Among that talent, Bear Cherry is considered the number one overall center recruit and the 15th-best JUCO player overall. I’m not saying Cherry will rise to the same heights as Jimmy Butler or Dalton Knecht, but UNLV fans don’t have to look much further than the Rebs’ own Robert Whaley Jr to appreciate the kind of player that can be nabbed from that level of basketball. 

Out-of-high school programs like San Diego State and Grand Canyon saw enough in Cherry to offer him then. Out of JUCO, UNLV had to beat Florida State and Mississippi State for his services. Last year at New Mexico Junior College, Cherry had solid averages of 11 ppg, seven rpg, and 1.3 bpg in just 20 mpg. At 6’11 250 lbs, UNLV’s staff likes that he is physical and can play both ends of the court. In his highlight package from NMJC, you can see him knocking down hooks over both shoulders, performing multiple chase-down blocks, finishing on the break, demonstrating soft hands, throwing down vicious dunks around the basket, and blocking/altering numerous shots as a rim protector.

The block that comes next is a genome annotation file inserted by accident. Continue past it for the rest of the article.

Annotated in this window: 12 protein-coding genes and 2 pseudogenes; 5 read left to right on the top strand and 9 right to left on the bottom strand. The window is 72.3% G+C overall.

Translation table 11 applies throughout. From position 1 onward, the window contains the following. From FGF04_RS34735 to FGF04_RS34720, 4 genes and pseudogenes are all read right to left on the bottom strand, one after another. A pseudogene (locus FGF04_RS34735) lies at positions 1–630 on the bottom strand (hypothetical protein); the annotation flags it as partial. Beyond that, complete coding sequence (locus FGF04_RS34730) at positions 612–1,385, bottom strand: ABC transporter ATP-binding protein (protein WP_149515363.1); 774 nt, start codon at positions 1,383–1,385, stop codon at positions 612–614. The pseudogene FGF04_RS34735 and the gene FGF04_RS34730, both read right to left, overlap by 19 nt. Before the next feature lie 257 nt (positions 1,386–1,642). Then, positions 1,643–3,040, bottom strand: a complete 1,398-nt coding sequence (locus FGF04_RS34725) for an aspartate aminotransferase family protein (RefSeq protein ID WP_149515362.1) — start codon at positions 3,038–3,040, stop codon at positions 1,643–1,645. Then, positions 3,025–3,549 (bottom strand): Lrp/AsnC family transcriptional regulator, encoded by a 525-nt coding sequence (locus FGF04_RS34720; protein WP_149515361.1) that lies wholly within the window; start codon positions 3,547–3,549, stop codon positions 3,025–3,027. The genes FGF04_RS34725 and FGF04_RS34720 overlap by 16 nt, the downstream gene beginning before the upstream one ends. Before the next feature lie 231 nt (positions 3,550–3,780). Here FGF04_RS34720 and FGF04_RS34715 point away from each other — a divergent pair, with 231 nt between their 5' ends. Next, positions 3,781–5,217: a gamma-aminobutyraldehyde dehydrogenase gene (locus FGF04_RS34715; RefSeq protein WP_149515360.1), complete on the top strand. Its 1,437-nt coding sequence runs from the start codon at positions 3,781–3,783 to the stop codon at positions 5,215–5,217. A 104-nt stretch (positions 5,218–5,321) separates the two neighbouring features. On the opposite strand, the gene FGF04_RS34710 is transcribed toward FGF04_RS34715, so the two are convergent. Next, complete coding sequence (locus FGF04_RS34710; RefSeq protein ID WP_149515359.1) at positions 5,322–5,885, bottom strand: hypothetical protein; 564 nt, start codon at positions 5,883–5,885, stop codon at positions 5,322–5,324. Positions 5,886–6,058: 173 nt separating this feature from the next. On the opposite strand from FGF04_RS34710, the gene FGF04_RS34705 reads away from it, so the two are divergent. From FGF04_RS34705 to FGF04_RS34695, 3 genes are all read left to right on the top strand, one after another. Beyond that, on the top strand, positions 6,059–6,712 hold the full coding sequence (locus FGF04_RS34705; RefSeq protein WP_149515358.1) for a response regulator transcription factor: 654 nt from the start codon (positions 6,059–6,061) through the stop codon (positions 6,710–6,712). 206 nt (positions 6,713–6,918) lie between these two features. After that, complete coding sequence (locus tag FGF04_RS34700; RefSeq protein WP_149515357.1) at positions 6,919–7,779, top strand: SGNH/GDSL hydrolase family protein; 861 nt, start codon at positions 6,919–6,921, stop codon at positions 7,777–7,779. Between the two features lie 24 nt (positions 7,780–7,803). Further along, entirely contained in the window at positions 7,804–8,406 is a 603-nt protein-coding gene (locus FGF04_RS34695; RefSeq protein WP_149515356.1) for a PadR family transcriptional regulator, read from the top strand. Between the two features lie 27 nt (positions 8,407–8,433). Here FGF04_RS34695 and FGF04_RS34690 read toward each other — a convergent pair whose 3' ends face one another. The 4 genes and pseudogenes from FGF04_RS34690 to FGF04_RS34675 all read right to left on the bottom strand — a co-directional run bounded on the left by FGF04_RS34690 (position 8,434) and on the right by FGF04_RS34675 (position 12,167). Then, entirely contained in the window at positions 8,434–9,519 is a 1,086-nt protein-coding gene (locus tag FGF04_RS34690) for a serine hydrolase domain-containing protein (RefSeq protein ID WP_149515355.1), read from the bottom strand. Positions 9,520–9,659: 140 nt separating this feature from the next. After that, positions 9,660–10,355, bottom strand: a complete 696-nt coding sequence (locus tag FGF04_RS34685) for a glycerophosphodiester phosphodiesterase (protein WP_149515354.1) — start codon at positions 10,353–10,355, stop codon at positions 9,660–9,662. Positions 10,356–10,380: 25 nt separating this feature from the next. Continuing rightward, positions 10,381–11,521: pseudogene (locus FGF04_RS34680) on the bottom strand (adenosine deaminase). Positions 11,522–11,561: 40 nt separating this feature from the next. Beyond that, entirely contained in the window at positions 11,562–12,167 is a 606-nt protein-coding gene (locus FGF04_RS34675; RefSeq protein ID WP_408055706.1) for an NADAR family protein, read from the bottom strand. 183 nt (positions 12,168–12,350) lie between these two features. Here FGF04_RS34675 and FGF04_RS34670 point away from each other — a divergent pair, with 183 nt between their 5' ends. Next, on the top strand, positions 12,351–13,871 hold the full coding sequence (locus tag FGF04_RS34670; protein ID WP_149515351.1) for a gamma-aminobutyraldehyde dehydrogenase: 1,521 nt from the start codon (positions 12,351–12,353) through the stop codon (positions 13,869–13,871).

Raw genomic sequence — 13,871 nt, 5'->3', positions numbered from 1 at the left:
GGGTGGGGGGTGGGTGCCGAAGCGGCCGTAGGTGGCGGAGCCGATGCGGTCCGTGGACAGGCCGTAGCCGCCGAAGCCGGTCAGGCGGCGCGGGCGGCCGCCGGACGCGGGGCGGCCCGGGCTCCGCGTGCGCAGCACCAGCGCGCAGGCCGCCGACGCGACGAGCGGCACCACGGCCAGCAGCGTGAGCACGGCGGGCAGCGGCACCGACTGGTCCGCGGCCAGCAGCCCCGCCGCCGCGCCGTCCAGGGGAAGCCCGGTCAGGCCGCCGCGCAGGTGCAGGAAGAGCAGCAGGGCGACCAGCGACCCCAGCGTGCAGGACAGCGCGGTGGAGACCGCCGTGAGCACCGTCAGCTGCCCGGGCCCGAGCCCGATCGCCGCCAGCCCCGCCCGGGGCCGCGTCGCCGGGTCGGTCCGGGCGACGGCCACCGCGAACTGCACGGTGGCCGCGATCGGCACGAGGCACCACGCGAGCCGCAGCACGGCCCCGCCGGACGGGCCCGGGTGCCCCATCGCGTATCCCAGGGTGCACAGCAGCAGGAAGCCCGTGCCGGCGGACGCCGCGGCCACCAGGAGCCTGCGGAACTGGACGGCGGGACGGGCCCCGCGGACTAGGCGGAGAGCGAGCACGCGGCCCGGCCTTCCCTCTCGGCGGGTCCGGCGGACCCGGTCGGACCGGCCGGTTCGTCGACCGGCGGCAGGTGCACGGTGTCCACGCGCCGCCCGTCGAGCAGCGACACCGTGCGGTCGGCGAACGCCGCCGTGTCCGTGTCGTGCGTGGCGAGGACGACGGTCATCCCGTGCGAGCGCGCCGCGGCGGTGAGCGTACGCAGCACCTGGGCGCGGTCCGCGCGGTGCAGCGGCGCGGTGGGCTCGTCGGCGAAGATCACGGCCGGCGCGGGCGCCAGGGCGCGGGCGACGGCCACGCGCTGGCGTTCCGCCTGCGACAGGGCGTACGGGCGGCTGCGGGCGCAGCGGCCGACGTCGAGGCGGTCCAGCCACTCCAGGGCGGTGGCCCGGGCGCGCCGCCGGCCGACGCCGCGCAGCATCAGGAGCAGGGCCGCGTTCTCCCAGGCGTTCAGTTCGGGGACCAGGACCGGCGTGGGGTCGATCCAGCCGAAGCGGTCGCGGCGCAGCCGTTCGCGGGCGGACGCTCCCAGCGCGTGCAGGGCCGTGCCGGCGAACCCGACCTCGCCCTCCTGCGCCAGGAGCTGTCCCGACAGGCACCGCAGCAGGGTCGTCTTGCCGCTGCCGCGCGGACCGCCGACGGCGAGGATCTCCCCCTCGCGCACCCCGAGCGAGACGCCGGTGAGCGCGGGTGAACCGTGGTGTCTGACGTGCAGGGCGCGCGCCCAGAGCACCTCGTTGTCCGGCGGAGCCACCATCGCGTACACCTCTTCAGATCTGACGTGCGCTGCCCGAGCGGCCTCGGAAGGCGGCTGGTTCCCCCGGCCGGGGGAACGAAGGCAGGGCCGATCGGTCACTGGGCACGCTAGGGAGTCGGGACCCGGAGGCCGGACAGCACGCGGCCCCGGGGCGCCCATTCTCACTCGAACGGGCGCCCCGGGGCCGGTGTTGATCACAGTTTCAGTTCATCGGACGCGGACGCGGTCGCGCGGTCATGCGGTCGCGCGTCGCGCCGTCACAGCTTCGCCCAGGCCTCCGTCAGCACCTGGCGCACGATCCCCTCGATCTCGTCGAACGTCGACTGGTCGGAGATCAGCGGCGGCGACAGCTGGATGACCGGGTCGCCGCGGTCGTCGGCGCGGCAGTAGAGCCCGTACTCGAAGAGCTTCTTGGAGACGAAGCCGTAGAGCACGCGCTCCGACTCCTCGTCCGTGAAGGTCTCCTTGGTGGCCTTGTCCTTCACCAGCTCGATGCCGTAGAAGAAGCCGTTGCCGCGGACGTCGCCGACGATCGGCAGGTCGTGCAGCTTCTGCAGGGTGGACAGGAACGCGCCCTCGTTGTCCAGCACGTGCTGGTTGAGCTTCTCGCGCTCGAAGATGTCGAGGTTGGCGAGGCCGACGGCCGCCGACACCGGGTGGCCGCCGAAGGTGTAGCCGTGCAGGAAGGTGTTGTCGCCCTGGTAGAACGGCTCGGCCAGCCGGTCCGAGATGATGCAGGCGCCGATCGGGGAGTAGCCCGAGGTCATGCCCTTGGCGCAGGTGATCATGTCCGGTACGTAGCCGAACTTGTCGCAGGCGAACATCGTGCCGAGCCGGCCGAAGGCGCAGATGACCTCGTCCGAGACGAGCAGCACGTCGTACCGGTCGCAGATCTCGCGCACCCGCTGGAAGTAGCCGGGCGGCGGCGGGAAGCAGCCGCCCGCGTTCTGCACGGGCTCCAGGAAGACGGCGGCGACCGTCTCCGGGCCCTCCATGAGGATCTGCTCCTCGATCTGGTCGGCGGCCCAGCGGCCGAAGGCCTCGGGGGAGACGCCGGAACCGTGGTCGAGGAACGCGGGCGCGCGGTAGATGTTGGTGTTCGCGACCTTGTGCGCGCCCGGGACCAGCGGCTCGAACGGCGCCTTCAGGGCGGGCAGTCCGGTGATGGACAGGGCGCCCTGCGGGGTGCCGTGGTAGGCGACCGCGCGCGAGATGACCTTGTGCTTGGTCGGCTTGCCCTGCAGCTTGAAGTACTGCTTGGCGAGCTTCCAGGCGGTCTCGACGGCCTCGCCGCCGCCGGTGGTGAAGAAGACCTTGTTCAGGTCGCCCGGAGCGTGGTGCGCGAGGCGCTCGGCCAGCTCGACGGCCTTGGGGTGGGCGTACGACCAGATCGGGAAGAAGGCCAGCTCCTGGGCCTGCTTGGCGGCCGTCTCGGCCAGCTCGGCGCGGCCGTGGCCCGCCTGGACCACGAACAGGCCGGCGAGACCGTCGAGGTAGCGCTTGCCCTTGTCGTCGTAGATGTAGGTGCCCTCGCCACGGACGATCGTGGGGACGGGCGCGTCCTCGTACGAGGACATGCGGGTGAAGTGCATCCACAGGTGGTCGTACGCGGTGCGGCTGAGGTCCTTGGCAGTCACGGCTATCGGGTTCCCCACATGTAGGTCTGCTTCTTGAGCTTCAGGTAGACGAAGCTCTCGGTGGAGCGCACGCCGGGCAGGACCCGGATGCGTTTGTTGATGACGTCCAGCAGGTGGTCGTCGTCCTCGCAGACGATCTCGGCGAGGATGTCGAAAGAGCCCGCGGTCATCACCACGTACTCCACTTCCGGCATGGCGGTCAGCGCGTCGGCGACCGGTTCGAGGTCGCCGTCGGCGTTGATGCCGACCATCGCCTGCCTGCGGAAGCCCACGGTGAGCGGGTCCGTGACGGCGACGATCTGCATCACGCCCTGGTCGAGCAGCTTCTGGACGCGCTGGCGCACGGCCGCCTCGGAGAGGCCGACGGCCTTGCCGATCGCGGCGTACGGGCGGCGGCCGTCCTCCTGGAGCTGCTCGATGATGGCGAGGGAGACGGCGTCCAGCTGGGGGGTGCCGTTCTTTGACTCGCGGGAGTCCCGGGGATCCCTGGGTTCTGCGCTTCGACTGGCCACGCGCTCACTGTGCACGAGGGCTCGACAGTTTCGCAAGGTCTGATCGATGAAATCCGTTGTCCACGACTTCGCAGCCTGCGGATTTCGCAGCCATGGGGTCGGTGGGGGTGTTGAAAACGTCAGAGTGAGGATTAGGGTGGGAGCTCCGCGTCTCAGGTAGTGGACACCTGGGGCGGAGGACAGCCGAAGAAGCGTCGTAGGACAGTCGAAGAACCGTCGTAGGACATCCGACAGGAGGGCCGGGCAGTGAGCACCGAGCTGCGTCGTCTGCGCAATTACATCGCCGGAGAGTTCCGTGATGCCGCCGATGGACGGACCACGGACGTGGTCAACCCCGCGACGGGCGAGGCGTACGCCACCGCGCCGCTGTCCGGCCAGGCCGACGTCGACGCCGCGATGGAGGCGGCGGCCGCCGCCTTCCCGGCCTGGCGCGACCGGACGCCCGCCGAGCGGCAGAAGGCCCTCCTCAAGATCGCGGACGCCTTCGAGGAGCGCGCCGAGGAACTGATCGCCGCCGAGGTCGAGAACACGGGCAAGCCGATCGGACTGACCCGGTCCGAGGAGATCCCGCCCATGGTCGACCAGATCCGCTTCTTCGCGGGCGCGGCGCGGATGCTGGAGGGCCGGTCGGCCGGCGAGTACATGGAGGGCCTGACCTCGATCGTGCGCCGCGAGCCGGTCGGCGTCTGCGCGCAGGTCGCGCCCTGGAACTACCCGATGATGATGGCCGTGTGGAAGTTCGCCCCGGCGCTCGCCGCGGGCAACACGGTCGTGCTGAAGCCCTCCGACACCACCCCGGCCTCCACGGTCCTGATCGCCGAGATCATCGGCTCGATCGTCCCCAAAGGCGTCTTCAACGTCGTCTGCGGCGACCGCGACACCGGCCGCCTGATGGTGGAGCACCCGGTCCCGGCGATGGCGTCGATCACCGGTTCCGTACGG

Come November; I fully expect Cherry to play like his Bear namesake and earn the starting center spot. 

 

Pape N’Diaye- N’Diaye epitomizes the word upside. Not to say the 7’0, 4-star shot blocker is only coming to UNLV based solely on his potential, but it can be said that N’Diaye could become an NBA-level rim protector when it’s all said and done. That’s why schools like Kansas, Arizona State, Miami, Colorado, and Xavier offered him scholarships. As it stands, N’Diaye is still relatively green. He’s only been playing basketball for four years and has been stateside since 2022. His offensive game is a work in progress, but his ability to block and alter shots is already elite.